The big excitement for the upcoming week, and the reason there won’t be a blog next weekend, is because I’m one of the chaperones for the Sounds of South trip to NYC this week.  Jacob is coming along as well, but Jim is going to stay home and turn up the heat before we get back.  I suspect the trip will be an amazing experience, since it’s already jam packed with tickets to Wicked, a dinner cruise on the Hudson, Opera tickets at the Met to La Boheme, and tickets to NEWSical.  The SOS choir will even sing at ground zero as part of the trip.  And oh, fingers crossed, I’m hoping to sneak off for my first ever trip to Mood, the mecca of fabric stores to see all the goods and meet Swatch the dog.  Last, you’ll be pleased to learn that my happiness is not going to depend on the appearance of a pie upon our return.  I plan to indulge at every pastry shop I can in downtown New York.  I’ve heard that there’s an amazing cheesecake place in Times Square.  The struggle will be to decide which piece to choose.  And if there should be a pie when I get home, I’ll still be genuinely thankful and surprised!


Until next week,

Martina Celerin

Sunday, April 3, 2016

Lots of irons in the fire…


My blogs often start out with the manageable lamentation that I have a bunch of projects in the works.  It seems that I have too much going on to accomplish it all.  What helps me manage is to stand back and look at the big picture.  I find if keep I moving forward, a little bit on each project each week, my responsibilities don’t feel so overwhelming.  This was one of those weeks!  I stepped back into working on a weaving project I started a while back, which was to work on the background for a birch piece set next to a summer lake.  I’ve made similar pieces, and this composition is especially calming for me.  I pulled the piece off the studio wall and started crocheting some of the foreground land mass to build the piece away from the wall.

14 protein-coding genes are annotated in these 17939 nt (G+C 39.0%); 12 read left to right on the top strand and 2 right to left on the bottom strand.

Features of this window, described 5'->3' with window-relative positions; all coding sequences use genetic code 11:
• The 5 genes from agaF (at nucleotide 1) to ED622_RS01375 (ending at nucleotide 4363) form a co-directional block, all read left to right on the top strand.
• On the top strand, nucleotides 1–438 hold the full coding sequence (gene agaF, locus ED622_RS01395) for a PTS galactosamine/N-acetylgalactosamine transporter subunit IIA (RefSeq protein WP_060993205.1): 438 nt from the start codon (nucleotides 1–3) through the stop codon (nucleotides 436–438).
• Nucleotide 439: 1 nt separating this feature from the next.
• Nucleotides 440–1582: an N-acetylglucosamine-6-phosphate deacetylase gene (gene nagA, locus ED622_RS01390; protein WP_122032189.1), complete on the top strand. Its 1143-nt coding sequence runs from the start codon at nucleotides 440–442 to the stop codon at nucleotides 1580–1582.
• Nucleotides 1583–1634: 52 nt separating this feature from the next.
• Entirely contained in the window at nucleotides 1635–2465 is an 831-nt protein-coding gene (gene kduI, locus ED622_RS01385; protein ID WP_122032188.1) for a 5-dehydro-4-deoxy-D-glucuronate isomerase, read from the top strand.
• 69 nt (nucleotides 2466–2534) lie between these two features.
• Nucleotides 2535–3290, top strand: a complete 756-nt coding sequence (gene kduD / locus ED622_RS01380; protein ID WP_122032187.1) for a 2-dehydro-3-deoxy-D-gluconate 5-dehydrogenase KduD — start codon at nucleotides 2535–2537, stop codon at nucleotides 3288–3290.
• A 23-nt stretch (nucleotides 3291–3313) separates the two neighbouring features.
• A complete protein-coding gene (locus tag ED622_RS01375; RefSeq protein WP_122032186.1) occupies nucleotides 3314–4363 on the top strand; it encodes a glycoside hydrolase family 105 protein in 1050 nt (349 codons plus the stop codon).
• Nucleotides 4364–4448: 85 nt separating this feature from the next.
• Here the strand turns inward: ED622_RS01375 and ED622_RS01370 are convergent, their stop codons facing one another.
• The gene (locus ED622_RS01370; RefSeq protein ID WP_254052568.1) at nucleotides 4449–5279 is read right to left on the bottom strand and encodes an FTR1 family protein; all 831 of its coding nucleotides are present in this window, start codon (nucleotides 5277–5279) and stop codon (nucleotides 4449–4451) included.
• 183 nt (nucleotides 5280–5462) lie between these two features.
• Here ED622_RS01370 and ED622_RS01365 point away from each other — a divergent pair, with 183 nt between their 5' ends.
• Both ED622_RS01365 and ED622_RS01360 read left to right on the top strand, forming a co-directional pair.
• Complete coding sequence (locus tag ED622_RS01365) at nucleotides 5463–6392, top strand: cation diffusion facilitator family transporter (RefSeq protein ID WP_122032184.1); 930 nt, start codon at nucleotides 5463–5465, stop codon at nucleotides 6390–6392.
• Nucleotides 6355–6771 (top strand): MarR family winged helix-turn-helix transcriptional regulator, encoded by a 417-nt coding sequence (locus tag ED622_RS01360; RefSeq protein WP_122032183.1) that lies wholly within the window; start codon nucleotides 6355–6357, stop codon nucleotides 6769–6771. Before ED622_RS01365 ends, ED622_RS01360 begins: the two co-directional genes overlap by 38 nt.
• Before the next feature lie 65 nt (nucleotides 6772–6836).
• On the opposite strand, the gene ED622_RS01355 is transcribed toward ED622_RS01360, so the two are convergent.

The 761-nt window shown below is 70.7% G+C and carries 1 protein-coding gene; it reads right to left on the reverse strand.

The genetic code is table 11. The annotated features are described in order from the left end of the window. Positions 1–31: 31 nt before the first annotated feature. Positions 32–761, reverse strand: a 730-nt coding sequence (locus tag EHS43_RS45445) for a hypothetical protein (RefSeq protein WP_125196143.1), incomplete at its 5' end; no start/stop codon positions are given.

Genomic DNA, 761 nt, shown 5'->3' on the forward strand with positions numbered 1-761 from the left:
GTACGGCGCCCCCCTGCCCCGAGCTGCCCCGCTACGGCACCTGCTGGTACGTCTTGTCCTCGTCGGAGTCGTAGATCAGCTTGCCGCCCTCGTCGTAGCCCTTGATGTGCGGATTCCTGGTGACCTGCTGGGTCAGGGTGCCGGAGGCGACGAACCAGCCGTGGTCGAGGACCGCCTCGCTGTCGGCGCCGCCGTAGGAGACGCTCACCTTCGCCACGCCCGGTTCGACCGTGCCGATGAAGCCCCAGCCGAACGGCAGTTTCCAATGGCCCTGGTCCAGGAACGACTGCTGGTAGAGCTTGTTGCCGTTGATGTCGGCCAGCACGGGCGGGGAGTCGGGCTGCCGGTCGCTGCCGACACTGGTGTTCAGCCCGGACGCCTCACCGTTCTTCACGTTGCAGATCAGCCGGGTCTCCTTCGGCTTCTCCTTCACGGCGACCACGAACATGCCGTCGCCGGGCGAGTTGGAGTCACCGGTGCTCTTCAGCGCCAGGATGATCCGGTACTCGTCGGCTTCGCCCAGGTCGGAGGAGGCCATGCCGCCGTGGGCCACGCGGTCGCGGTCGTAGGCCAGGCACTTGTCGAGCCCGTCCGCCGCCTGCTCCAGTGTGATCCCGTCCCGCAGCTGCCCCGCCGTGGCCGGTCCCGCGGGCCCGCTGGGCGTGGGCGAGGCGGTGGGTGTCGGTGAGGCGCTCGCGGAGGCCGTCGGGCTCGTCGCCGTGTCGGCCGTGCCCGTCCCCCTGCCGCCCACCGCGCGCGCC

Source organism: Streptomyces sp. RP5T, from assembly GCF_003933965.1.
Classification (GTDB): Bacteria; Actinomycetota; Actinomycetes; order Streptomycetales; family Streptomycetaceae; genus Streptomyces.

I’ll plant the birch trees there.  Then I spent some time needle felting the effects of the gentle summer breeze on the water to create the perceived notion of waves.  I’m hoping that the piece should be finished and ready to travel to summer art fairs by this time next week. 

I spent some time this week moving ‘My Roots’ forward as well.  I’m creating this for an exhibition in November, although I’ll travel with this piece to summer art fairs.  I have decided that if it finds a new home this summer, it wasn’t meant to be part of the exhibit.   
My goal was to finish making the turnips that will nicely fill in the green hole still in the piece I shared last week.  I worked on these as the boys did their taekwondo, and the early-stage turnips are usually mistaken for potatoes or some other roots.  As the delicate purples and greens are added the turnips take on their identity.  I can tell they’re exited to join their other root relatives on the weaving.